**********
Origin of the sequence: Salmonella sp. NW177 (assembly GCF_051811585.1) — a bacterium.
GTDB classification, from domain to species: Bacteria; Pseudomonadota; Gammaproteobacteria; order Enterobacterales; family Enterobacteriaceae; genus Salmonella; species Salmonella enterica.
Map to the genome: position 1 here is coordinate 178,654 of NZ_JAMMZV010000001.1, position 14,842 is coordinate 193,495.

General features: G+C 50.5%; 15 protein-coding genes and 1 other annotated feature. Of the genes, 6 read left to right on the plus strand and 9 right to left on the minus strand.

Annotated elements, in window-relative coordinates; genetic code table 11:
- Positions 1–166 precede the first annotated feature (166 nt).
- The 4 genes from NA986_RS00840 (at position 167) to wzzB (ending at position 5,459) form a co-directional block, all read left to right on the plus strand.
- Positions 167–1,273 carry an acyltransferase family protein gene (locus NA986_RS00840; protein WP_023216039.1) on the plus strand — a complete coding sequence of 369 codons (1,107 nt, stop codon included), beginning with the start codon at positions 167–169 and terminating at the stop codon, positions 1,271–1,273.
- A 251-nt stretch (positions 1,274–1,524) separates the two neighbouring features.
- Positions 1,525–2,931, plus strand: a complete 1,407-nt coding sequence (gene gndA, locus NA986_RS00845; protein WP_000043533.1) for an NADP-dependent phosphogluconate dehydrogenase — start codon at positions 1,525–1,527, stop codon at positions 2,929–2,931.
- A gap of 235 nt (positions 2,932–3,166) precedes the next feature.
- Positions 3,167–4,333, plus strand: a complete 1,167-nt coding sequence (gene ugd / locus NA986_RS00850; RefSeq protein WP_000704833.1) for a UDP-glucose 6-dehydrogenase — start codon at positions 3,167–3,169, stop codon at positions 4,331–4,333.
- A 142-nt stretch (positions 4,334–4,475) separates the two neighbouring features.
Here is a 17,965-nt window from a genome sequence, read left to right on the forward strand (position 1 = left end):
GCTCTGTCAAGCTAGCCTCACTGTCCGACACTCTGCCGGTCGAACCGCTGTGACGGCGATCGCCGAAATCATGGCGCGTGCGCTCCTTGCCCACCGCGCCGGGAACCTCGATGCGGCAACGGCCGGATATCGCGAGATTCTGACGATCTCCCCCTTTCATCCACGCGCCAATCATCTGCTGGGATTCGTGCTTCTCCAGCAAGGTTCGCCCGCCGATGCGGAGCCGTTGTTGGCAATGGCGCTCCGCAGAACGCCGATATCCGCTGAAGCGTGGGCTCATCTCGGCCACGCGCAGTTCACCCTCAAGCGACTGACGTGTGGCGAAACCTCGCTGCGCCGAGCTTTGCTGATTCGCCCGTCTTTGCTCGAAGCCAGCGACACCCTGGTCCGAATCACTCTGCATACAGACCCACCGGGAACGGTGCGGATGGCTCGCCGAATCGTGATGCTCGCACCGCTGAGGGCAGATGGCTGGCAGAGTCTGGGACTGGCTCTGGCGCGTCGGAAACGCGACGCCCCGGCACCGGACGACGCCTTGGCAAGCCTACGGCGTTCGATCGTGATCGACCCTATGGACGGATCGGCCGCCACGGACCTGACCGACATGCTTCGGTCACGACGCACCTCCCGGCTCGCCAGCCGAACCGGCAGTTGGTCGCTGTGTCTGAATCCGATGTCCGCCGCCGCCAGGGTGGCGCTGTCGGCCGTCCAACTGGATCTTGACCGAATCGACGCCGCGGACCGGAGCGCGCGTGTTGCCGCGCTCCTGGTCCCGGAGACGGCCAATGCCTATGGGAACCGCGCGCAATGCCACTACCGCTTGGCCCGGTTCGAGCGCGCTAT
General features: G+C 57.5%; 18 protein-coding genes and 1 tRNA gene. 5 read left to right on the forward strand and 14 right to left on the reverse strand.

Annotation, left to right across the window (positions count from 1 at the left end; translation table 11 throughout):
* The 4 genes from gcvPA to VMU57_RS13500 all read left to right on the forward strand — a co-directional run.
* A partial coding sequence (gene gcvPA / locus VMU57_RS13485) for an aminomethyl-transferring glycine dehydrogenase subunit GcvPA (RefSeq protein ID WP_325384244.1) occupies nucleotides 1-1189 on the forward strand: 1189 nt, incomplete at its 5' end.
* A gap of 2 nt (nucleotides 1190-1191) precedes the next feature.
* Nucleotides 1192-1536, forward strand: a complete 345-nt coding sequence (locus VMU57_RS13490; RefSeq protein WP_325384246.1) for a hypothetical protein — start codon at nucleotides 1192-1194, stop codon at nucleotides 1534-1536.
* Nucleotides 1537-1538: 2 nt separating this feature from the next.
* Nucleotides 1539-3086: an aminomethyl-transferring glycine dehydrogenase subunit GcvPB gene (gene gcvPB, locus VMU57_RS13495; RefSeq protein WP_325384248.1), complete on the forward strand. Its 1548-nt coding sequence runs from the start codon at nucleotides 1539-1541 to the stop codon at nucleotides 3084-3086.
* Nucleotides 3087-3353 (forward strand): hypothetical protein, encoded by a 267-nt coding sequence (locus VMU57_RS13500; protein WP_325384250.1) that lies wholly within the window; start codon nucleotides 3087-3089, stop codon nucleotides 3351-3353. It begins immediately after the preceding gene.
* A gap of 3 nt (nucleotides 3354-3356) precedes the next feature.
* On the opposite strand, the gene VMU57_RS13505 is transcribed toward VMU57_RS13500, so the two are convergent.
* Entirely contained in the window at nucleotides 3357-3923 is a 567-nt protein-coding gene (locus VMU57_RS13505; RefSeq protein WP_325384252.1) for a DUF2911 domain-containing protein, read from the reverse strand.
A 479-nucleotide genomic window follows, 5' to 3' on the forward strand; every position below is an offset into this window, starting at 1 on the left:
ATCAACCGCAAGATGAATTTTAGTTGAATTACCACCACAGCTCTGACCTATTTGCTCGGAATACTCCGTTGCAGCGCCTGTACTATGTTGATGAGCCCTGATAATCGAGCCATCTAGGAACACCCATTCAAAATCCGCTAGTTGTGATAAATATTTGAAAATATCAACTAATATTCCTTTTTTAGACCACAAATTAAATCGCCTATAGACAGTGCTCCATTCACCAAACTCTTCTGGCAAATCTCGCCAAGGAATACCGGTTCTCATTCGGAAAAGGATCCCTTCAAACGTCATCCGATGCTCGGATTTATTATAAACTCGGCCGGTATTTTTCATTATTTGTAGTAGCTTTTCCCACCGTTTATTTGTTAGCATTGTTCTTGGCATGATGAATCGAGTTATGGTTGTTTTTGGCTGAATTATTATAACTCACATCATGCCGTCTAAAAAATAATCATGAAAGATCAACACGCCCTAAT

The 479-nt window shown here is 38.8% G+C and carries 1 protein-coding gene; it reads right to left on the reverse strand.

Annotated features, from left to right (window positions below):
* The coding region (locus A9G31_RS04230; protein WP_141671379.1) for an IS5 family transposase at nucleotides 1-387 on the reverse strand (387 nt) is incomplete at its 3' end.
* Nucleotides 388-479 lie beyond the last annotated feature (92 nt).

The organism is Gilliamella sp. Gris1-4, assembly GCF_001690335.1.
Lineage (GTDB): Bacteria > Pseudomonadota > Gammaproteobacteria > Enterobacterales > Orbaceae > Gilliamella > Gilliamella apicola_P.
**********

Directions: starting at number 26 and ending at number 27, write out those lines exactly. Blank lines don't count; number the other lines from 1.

* On the opposite strand, the gene VMU57_RS13505 is transcribed toward VMU57_RS13500, so the two are convergent.
* Entirely contained in the window at nucleotides 3357-3923 is a 567-nt protein-coding gene (locus VMU57_RS13505; RefSeq protein WP_325384252.1) for a DUF2911 domain-containing protein, read from the reverse strand.